Study Spotlight #17: THC Inhibits an Enzyme That Promotes Tumor Growth
Naturally occurring enzymes speed up life-sustaining reactions within a living organism. These macromolecules, primarily composed of proteins, facilitate thousands of specific processes the human body needs to maintain health and well-being. For instance, the digestive enzymes amylase breaks down starch, and lipase digests fat. When we lack sufficient digestive enzymes, we disrupt normal enzyme signaling and experience poor nutritional uptake, weight gain, skin problems, or mood disorders.
So, when something goes wrong and normal enzyme signaling is disrupted or out of balance, enzymes can accelerate the growth of illness and disease instead of maintaining our health and healing. This brings us to the more specific aspect of this article, which highlights the ability of THC to inhibit an enzyme-signaling pathway that may be involved in the spread of certain cancers and other conditions. So, let’s take a closer look.
The enzyme in question is autotaxin (ATX), a multifunctional enzyme that regulates various physiological and pathological processes in the human body. ATX converts lysophosphatidylcholine (LPC) into lysophosphatidic acid (LPA), forming what’s referred to as the ATX-LPA signaling axis. Healthy ATX-LPA signaling is necessary to establish an optimal balance of fats (lipid homeostasis). In contrast, unhealthy ATX-LPA signaling increases the risk of developing certain cancers (e.g., breast, melanoma, breast, ovarian, and brain)1 but also plays a role in immune-mediated conditions, including rheumatoid arthritis, multiple sclerosis, and atherosclerosis.
Given its significance in various pathological conditions, targeting the ATX-LPA signaling axis has emerged as a promising strategy for therapeutic intervention. Accordingly, several inhibitors have been developed to modulate ATX activity, with some showing promising results in preclinical studies.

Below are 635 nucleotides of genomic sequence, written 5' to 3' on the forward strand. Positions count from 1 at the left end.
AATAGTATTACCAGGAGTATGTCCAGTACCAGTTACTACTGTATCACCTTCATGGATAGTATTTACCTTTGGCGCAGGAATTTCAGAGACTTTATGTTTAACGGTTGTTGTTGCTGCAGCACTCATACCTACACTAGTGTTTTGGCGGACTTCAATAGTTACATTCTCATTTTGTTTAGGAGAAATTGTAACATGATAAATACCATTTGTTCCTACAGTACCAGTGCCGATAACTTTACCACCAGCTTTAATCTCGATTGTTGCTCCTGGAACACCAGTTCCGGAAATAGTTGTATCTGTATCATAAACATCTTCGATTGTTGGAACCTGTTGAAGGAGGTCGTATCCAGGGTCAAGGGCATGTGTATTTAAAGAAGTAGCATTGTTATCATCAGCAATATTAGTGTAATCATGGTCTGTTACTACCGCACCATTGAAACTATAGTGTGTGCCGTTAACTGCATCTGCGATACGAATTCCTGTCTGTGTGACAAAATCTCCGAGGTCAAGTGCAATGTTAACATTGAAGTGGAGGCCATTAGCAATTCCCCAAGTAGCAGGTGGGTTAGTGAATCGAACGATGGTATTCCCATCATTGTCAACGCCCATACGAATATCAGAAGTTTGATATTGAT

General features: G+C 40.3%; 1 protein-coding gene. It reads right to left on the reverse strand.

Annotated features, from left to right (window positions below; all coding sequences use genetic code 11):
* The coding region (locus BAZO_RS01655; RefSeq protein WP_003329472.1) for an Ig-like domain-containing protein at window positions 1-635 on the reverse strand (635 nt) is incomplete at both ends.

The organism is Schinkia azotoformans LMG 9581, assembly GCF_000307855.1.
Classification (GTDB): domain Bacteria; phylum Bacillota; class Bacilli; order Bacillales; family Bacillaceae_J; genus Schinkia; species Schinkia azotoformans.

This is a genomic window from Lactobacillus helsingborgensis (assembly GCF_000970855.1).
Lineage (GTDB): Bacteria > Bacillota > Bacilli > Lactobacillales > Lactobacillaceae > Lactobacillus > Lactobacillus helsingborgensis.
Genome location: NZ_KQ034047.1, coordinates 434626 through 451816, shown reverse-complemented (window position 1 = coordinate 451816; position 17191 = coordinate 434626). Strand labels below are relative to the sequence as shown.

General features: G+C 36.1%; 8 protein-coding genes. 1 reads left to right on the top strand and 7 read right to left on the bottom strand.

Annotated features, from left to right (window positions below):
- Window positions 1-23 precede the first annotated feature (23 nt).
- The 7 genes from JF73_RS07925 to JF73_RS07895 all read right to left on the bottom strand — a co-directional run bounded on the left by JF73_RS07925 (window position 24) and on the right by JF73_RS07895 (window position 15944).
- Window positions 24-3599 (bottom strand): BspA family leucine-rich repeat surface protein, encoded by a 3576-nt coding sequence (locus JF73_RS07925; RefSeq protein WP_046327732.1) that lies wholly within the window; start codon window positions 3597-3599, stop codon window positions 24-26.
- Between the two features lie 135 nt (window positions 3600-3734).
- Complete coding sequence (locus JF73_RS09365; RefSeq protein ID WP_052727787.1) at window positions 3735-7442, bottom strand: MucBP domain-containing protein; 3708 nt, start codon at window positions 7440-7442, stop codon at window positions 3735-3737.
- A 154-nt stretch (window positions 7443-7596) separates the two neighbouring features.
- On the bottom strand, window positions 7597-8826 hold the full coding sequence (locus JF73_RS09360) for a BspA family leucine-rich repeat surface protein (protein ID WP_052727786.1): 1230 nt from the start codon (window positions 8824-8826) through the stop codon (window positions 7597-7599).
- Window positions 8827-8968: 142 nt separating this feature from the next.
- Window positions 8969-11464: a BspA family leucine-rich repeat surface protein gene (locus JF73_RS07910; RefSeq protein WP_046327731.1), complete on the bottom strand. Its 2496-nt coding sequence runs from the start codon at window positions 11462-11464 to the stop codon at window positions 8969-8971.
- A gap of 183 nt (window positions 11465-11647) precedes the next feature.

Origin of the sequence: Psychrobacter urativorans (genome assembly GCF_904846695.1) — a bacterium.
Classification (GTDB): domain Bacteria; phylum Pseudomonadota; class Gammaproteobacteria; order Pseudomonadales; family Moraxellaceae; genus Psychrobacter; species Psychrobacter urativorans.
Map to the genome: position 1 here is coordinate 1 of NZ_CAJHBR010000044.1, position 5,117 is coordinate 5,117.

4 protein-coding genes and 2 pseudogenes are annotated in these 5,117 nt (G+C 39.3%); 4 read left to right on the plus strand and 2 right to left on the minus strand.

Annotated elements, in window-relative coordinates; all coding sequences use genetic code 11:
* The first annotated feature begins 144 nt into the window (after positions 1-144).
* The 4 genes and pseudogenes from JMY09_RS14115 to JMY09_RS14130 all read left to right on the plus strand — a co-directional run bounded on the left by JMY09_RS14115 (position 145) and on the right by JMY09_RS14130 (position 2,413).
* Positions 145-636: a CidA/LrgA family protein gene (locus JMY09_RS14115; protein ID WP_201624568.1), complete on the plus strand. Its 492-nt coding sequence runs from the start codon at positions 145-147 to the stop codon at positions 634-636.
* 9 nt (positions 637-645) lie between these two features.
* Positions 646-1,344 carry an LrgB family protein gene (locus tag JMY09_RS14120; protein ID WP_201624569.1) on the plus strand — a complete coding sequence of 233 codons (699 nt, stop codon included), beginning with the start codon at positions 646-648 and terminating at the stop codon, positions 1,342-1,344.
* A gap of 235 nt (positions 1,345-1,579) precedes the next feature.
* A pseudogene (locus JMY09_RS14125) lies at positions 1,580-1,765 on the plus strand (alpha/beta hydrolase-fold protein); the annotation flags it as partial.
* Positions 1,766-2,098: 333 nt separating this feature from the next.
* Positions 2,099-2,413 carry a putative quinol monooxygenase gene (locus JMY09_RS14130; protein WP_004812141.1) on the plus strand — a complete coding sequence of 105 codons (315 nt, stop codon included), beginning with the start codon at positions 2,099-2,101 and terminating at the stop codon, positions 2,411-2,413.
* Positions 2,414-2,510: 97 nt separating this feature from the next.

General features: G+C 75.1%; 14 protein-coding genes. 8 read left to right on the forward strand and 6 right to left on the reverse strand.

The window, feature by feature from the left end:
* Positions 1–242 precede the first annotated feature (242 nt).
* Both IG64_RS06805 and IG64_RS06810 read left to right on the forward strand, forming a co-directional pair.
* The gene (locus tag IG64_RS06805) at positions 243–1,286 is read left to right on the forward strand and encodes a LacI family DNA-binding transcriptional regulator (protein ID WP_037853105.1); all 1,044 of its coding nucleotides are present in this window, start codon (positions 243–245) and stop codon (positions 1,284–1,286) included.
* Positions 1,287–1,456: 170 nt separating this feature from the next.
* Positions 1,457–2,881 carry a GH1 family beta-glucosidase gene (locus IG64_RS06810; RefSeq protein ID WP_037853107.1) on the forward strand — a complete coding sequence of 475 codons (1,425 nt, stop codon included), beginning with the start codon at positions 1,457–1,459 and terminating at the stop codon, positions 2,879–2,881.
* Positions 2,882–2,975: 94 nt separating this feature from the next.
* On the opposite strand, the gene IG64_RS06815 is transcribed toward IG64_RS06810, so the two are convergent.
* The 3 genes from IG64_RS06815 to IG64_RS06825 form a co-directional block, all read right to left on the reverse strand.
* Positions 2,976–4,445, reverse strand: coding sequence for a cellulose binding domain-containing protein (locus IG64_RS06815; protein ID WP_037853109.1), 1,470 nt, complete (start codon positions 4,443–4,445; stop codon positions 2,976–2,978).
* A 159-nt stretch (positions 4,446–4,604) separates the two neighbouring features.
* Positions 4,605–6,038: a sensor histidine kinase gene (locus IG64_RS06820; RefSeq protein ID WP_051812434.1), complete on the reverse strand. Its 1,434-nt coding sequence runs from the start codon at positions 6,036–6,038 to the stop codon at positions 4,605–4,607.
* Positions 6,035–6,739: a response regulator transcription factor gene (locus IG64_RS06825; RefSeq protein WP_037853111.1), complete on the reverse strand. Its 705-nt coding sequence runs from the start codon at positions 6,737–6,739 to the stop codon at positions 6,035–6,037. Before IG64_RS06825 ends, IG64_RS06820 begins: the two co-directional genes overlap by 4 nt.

Now a team of researchers working at the European Molecular Biology Laboratory (2023)2 discovered a new mechanism by which THC, the main mind-altering ingredient in cannabis, can inhibit or block the action of ATX and, as such, may represent a novel approach by which to optimize ATX-LPA signaling.
Supported by previous research results indicating that several cannabinoids, including THC, have shown degrees of efficacy in the treatment of a diverse group of cancers as well as immune-mediated conditions, including rheumatoid arthritis, multiple sclerosis, and atherosclerosis, these most recent findings may point to a new understanding of how these therapeutic effects of this cannabis constituent are realized at the molecular level.
1. Samadi, N., Bekele, R., Capatos, D., Venkatraman, G., Sariahmetoglu, M., & Brindley, D. N. (2011). Regulation of lysophosphatidate signaling by autotaxin and lipid phosphate phosphatases concerning tumor progression, angiogenesis, metastasis, and chemo-resistance. Biochimie, 93(1), 61–70.
2. Eymery, M. C., McCarthy, A. A., & Hausmann, J. (2023). Linking medicinal cannabis to autotaxin-lysophosphatidic acid signaling. Life science alliance, 6(2), e202201595.